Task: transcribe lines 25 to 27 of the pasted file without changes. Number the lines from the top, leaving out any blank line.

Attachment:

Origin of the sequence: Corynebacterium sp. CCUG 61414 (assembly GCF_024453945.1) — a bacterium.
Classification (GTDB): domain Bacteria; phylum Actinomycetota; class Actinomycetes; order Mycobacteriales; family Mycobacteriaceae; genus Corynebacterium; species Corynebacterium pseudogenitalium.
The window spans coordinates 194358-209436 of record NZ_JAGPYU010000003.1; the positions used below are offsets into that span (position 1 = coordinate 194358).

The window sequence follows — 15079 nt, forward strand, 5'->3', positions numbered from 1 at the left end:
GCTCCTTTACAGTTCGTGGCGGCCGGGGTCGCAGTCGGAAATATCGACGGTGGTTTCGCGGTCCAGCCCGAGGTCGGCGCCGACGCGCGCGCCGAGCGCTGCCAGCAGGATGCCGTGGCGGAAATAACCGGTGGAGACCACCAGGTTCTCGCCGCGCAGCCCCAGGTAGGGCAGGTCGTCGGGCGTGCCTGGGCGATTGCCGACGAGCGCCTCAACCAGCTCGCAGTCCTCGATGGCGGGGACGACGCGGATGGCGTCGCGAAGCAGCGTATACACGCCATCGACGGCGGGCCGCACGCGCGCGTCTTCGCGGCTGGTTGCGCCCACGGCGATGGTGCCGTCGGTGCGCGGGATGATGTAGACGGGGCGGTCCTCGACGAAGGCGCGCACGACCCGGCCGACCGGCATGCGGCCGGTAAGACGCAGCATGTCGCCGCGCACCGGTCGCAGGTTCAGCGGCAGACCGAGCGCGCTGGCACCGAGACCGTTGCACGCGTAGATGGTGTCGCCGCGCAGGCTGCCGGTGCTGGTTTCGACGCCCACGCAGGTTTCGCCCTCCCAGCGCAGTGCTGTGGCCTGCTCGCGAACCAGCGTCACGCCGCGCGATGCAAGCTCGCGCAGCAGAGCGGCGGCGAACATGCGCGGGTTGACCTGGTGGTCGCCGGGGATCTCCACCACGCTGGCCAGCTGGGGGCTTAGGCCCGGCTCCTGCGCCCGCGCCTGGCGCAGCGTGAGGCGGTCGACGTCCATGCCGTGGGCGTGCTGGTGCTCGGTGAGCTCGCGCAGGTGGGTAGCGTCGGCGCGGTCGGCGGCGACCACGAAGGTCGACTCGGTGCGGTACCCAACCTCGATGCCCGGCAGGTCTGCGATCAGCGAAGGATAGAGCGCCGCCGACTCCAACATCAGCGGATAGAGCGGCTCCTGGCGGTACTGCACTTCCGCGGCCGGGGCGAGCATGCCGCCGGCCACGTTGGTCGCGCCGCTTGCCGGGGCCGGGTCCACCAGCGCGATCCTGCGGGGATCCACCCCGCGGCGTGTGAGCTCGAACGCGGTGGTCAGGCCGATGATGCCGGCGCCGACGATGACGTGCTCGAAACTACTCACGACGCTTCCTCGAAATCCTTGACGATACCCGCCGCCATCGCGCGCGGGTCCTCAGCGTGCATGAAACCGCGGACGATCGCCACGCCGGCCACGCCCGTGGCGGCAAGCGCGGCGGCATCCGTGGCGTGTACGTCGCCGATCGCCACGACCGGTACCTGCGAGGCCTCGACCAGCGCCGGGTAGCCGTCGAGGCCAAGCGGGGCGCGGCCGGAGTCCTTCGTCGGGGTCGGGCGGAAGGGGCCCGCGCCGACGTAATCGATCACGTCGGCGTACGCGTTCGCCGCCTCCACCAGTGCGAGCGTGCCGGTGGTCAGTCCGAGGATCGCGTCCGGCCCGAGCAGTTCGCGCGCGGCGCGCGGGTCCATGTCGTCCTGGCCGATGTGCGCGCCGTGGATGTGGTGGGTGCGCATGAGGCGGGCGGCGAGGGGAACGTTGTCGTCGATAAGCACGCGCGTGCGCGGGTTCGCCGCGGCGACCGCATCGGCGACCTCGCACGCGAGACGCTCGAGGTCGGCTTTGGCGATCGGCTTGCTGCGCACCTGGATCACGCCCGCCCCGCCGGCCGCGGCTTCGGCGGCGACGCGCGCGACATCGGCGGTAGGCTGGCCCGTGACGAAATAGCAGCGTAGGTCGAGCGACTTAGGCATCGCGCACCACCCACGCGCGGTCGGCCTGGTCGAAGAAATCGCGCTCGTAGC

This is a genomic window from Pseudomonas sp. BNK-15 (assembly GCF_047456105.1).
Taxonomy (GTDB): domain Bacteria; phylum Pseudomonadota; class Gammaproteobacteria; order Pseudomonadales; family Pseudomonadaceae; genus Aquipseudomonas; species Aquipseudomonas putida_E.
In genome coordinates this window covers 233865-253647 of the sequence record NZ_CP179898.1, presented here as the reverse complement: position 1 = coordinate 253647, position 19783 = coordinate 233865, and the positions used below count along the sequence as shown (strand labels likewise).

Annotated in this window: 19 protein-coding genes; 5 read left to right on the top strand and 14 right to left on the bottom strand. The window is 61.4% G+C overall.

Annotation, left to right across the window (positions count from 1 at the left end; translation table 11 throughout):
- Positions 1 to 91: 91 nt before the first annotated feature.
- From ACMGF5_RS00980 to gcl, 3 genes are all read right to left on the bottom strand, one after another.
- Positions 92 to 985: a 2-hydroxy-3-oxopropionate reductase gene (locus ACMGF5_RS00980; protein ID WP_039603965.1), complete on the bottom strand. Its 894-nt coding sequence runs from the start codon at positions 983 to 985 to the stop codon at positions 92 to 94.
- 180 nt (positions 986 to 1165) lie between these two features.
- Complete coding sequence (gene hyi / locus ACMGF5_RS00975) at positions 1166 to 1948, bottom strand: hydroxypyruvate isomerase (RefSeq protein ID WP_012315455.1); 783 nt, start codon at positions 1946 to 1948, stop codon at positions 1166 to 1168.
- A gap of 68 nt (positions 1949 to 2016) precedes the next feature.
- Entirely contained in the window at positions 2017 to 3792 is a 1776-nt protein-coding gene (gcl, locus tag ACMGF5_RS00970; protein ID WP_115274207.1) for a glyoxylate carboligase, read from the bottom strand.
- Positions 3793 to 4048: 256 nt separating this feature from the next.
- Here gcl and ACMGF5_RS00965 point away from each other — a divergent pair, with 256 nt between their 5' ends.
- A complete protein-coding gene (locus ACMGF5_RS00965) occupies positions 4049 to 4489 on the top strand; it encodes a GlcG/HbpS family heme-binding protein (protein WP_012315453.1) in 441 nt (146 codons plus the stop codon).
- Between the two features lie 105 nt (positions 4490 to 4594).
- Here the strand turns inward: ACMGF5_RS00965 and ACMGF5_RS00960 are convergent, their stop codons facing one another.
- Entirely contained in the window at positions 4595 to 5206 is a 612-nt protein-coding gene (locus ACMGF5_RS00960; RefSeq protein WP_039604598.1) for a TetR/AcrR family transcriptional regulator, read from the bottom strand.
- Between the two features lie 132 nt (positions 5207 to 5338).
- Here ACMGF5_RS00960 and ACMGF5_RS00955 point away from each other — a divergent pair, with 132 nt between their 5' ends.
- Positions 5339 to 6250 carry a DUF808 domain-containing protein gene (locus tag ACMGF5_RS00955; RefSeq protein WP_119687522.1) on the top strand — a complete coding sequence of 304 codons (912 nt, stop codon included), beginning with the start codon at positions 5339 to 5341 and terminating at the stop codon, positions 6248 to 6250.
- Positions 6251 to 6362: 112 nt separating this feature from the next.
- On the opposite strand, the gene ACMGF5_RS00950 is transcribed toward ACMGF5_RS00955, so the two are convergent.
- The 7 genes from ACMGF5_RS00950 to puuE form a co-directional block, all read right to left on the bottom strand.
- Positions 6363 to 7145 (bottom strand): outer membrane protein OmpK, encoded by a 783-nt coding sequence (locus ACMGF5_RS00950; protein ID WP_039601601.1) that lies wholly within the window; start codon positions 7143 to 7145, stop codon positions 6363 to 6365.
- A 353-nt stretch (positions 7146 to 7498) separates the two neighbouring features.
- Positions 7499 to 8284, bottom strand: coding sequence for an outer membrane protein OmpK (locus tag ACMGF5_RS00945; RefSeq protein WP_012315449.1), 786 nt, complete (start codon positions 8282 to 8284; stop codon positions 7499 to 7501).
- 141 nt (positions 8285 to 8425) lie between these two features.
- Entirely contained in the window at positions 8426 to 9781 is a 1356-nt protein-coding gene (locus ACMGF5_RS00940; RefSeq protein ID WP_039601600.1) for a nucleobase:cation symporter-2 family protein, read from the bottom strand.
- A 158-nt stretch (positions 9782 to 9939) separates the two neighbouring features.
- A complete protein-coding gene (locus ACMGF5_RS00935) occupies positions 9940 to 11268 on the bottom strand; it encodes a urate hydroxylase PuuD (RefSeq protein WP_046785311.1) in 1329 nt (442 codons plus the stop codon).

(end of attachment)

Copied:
- Here ACMGF5_RS00960 and ACMGF5_RS00955 point away from each other — a divergent pair, with 132 nt between their 5' ends.
- Positions 5339 to 6250 carry a DUF808 domain-containing protein gene (locus tag ACMGF5_RS00955; RefSeq protein WP_119687522.1) on the top strand — a complete coding sequence of 304 codons (912 nt, stop codon included), beginning with the start codon at positions 5339 to 5341 and terminating at the stop codon, positions 6248 to 6250.
- Positions 6251 to 6362: 112 nt separating this feature from the next.